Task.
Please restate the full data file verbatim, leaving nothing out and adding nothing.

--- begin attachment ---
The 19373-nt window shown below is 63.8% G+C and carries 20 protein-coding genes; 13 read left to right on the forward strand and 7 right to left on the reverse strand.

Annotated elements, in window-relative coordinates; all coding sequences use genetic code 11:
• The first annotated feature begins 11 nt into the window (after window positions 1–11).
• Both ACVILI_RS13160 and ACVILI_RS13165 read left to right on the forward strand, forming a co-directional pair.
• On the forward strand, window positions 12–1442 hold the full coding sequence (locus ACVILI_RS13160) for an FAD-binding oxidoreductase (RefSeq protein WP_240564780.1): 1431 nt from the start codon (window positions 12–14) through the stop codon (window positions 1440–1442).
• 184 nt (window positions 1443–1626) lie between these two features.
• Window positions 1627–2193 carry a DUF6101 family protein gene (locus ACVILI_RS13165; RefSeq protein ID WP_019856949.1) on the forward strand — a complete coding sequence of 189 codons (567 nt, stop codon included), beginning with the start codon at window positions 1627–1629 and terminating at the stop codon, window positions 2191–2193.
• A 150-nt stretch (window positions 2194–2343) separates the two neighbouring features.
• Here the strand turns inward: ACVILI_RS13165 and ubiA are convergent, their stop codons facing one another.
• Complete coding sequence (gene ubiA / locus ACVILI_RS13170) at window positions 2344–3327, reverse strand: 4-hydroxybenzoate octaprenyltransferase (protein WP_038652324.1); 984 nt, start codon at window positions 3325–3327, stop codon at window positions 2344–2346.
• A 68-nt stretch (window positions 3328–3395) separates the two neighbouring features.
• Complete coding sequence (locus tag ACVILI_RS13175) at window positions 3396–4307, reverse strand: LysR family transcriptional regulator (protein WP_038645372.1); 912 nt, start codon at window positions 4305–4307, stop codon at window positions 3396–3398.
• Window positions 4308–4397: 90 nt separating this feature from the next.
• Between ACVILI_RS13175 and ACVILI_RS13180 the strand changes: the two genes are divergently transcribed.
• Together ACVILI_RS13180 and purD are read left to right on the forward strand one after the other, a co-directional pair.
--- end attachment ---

The 19373-nt window shown below is 63.8% G+C and carries 20 protein-coding genes; 13 read left to right on the forward strand and 7 right to left on the reverse strand.

Annotated elements, in window-relative coordinates; all coding sequences use genetic code 11:
• The first annotated feature begins 11 nt into the window (after window positions 1–11).
• Both ACVILI_RS13160 and ACVILI_RS13165 read left to right on the forward strand, forming a co-directional pair.
• On the forward strand, window positions 12–1442 hold the full coding sequence (locus ACVILI_RS13160) for an FAD-binding oxidoreductase (RefSeq protein WP_240564780.1): 1431 nt from the start codon (window positions 12–14) through the stop codon (window positions 1440–1442).
• 184 nt (window positions 1443–1626) lie between these two features.
• Window positions 1627–2193 carry a DUF6101 family protein gene (locus ACVILI_RS13165; RefSeq protein ID WP_019856949.1) on the forward strand — a complete coding sequence of 189 codons (567 nt, stop codon included), beginning with the start codon at window positions 1627–1629 and terminating at the stop codon, window positions 2191–2193.
• A 150-nt stretch (window positions 2194–2343) separates the two neighbouring features.
• Here the strand turns inward: ACVILI_RS13165 and ubiA are convergent, their stop codons facing one another.
• Complete coding sequence (gene ubiA / locus ACVILI_RS13170) at window positions 2344–3327, reverse strand: 4-hydroxybenzoate octaprenyltransferase (protein WP_038652324.1); 984 nt, start codon at window positions 3325–3327, stop codon at window positions 2344–2346.
• A 68-nt stretch (window positions 3328–3395) separates the two neighbouring features.
• Complete coding sequence (locus tag ACVILI_RS13175) at window positions 3396–4307, reverse strand: LysR family transcriptional regulator (protein WP_038645372.1); 912 nt, start codon at window positions 4305–4307, stop codon at window positions 3396–3398.
• Window positions 4308–4397: 90 nt separating this feature from the next.
• Between ACVILI_RS13175 and ACVILI_RS13180 the strand changes: the two genes are divergently transcribed.
• Together ACVILI_RS13180 and purD are read left to right on the forward strand one after the other, a co-directional pair.